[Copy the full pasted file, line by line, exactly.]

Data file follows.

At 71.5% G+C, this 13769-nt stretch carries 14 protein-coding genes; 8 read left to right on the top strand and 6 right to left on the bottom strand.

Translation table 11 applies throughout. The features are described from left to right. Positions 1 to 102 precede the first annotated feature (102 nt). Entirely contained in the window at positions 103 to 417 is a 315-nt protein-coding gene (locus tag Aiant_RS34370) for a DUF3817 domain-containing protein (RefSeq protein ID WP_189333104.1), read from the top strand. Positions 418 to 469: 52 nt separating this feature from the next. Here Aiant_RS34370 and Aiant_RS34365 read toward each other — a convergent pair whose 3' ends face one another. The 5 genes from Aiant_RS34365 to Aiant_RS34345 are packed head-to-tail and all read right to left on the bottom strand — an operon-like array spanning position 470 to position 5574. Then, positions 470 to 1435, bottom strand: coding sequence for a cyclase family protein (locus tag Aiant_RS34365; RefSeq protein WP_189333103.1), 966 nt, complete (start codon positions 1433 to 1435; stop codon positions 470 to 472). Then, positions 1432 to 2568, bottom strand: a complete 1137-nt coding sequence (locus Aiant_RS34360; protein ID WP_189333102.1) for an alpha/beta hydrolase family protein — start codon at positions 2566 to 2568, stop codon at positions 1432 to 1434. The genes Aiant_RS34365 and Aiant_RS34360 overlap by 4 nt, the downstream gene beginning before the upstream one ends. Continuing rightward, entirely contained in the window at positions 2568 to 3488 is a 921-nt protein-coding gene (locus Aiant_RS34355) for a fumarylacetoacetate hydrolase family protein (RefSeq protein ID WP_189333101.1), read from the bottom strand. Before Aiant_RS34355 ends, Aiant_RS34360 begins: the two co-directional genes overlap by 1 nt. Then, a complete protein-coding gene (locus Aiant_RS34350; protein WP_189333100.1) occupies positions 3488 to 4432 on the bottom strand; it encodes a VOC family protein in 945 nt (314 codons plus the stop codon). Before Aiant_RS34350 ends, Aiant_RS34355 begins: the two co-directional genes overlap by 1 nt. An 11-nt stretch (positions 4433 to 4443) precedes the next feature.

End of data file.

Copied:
At 71.5% G+C, this 13769-nt stretch carries 14 protein-coding genes; 8 read left to right on the top strand and 6 right to left on the bottom strand.

Translation table 11 applies throughout. The features are described from left to right. Positions 1 to 102 precede the first annotated feature (102 nt). Entirely contained in the window at positions 103 to 417 is a 315-nt protein-coding gene (locus tag Aiant_RS34370) for a DUF3817 domain-containing protein (RefSeq protein ID WP_189333104.1), read from the top strand. Positions 418 to 469: 52 nt separating this feature from the next. Here Aiant_RS34370 and Aiant_RS34365 read toward each other — a convergent pair whose 3' ends face one another. The 5 genes from Aiant_RS34365 to Aiant_RS34345 are packed head-to-tail and all read right to left on the bottom strand — an operon-like array spanning position 470 to position 5574. Then, positions 470 to 1435, bottom strand: coding sequence for a cyclase family protein (locus tag Aiant_RS34365; RefSeq protein WP_189333103.1), 966 nt, complete (start codon positions 1433 to 1435; stop codon positions 470 to 472). Then, positions 1432 to 2568, bottom strand: a complete 1137-nt coding sequence (locus Aiant_RS34360; protein ID WP_189333102.1) for an alpha/beta hydrolase family protein — start codon at positions 2566 to 2568, stop codon at positions 1432 to 1434. The genes Aiant_RS34365 and Aiant_RS34360 overlap by 4 nt, the downstream gene beginning before the upstream one ends. Continuing rightward, entirely contained in the window at positions 2568 to 3488 is a 921-nt protein-coding gene (locus Aiant_RS34355) for a fumarylacetoacetate hydrolase family protein (RefSeq protein ID WP_189333101.1), read from the bottom strand. Before Aiant_RS34355 ends, Aiant_RS34360 begins: the two co-directional genes overlap by 1 nt. Then, a complete protein-coding gene (locus Aiant_RS34350; protein WP_189333100.1) occupies positions 3488 to 4432 on the bottom strand; it encodes a VOC family protein in 945 nt (314 codons plus the stop codon). Before Aiant_RS34350 ends, Aiant_RS34355 begins: the two co-directional genes overlap by 1 nt. An 11-nt stretch (positions 4433 to 4443) precedes the next feature.